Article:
One thing that I learned about headlines in print publications is that you have to be careful about what individual deck of a headline reads, especially if the decks are a few words each. This rule apparently also applies to online journalism.

Brother of Irish running back
shot to death

That was the way the headline read on the index page of http://www.chicagotribune.com/ on Oct.31. The headline was listed among many others near the editorial pods, and at first glance, just blends in with the others. When I first read the headline, I only read the first deck and had two questions: 1) Who's Irish and why does that matter since the brother is probably Irish as well and 2) where is this brother running back to? It wasn't until I re-read the whole headline (a few times) that I understood that the brother of an University of Notre Dame football player was shot and killed. What also contributed to my difficulty of understanding the headline was Notre Dame's mascot/team names; while I know that they are the Fighting Irish, but the use of Irish in this headline first gave me the impression that it was a noun, which is why I interpreted running back as a verb.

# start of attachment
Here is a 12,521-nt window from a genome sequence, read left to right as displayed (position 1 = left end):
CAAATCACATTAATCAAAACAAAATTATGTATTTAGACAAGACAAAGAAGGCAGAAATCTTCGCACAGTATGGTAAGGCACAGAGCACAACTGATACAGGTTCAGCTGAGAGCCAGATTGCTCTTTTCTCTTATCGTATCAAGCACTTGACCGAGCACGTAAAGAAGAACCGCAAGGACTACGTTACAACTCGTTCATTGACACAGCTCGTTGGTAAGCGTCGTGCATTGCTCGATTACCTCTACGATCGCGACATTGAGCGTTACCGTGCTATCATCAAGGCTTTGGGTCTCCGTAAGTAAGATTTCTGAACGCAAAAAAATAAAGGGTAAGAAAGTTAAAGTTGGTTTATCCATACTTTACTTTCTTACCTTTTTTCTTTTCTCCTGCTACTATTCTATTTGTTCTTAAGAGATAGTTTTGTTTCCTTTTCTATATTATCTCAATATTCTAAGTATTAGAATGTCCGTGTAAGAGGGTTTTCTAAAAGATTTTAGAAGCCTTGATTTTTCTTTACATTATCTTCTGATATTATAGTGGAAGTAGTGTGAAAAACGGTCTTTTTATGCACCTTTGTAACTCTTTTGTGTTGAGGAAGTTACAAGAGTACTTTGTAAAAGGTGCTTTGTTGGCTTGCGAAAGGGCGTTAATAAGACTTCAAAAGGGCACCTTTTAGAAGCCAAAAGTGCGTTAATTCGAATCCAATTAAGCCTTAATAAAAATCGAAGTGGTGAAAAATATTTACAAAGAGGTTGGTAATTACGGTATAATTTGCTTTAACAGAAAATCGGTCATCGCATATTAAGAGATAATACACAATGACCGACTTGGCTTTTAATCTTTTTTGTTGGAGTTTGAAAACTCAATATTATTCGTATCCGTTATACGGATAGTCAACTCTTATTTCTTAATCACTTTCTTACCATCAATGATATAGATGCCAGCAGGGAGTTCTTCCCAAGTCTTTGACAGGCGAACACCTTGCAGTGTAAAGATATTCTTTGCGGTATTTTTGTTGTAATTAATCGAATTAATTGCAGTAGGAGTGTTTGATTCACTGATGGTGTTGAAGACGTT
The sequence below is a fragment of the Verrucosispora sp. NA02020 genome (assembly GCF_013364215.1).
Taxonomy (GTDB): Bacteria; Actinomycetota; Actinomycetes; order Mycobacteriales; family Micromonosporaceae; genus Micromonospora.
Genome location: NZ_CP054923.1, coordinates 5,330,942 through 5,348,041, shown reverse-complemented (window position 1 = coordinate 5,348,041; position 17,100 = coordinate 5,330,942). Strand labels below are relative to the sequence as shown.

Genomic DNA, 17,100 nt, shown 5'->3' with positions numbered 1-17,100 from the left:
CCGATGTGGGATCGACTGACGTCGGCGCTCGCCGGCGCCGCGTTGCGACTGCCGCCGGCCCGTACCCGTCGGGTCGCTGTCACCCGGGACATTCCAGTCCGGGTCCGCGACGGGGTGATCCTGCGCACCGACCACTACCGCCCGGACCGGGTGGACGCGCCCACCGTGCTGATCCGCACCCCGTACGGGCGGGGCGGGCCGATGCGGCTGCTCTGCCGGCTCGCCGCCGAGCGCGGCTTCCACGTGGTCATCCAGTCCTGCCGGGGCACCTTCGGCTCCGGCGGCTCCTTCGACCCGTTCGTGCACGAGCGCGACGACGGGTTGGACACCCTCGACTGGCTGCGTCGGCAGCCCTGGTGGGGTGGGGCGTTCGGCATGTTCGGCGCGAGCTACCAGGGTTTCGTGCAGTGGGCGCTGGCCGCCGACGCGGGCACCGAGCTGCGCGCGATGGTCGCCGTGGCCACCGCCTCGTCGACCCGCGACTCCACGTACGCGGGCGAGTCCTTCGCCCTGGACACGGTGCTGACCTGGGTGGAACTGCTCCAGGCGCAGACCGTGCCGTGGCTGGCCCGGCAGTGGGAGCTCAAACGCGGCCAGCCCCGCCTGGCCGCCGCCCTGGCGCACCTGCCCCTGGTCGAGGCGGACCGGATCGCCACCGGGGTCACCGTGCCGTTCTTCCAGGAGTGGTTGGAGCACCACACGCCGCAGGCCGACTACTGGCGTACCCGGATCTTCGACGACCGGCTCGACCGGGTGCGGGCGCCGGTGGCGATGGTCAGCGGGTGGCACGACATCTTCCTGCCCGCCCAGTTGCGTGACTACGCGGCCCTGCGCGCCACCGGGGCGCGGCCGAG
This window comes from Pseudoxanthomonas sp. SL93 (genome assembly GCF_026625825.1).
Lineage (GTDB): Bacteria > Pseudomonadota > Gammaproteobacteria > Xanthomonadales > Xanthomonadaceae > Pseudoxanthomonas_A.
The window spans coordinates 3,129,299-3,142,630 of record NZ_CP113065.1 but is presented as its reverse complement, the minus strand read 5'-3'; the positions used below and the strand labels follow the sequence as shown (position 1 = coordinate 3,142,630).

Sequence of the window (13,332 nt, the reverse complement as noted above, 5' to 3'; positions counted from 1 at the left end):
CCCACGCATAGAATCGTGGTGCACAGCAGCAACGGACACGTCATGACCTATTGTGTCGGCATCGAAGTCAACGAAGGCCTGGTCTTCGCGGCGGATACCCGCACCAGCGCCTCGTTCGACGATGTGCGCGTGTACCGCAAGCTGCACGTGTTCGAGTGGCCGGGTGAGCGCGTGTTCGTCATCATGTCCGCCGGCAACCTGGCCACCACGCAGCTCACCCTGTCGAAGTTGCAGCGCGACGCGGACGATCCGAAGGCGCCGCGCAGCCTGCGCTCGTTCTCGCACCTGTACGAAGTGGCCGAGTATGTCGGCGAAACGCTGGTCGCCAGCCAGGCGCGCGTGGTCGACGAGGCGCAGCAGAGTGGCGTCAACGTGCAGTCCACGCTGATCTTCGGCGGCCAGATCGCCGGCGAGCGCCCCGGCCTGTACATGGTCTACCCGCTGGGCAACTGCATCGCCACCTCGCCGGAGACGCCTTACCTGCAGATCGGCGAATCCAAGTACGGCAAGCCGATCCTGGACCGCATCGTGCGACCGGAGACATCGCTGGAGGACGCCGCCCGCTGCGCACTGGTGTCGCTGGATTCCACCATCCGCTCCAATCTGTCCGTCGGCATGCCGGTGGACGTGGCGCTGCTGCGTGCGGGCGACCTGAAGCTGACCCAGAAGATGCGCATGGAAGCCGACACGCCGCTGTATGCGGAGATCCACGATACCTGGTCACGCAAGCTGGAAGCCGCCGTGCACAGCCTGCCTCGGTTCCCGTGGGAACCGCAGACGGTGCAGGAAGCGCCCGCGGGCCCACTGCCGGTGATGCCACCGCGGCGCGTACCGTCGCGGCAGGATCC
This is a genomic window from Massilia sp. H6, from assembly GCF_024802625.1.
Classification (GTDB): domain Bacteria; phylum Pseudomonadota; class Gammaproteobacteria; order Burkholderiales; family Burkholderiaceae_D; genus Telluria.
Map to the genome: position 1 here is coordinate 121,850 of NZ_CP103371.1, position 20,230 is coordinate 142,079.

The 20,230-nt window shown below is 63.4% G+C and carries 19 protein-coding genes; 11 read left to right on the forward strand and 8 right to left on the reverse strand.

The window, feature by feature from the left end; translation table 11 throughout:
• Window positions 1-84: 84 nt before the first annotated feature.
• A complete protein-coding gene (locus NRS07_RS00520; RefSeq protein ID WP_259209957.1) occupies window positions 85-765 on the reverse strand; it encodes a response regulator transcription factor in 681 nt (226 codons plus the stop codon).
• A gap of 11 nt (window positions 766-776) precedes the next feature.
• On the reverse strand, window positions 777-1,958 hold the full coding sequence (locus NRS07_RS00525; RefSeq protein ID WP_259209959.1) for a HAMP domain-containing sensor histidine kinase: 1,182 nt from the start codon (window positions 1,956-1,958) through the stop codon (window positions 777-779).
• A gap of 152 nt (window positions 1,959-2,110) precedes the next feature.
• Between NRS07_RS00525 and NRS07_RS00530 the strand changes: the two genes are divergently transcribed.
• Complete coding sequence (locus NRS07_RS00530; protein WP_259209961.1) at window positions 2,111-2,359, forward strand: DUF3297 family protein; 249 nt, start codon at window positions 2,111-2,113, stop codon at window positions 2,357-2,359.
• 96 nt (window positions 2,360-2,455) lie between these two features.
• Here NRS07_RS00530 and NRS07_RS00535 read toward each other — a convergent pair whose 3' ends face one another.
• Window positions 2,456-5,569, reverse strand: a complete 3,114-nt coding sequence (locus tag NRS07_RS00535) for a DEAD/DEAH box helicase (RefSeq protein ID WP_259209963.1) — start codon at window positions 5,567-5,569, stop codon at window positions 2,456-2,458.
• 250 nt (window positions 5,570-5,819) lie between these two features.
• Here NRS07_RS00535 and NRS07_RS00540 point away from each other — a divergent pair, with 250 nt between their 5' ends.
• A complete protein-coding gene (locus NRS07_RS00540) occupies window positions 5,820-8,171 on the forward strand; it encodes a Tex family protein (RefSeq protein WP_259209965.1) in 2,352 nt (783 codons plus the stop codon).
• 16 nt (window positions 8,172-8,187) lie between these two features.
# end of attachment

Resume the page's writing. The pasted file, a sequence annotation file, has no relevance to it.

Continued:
(story: http://www.chicagotribune.com/news/cs-071030irishside,0,3206444.story?coll=chi_tab01_layout)

While the splitting of the headline into decks can create ambiguity, puns, if used correctly, can make a headline memorable while still getting the message across.

Iowa tax on pumpkins is no treat

That headline is from http://www.miamiherald.com, and, from a list of about 10 stories, it was the headline I noticed almost immediately. The headline is clear and concise while still attention-getting because of the play on traditional Halloween concepts such as pumpkins and trick-or-treating. This play on words also makes the story more timely in that readers know immediately that the story will in some way relate to Halloween.
(story: http://www.miamiherald.com/news/nation/AP/story/290551.html)
(headline list: http://www.miamiherald.com/news/nation/)

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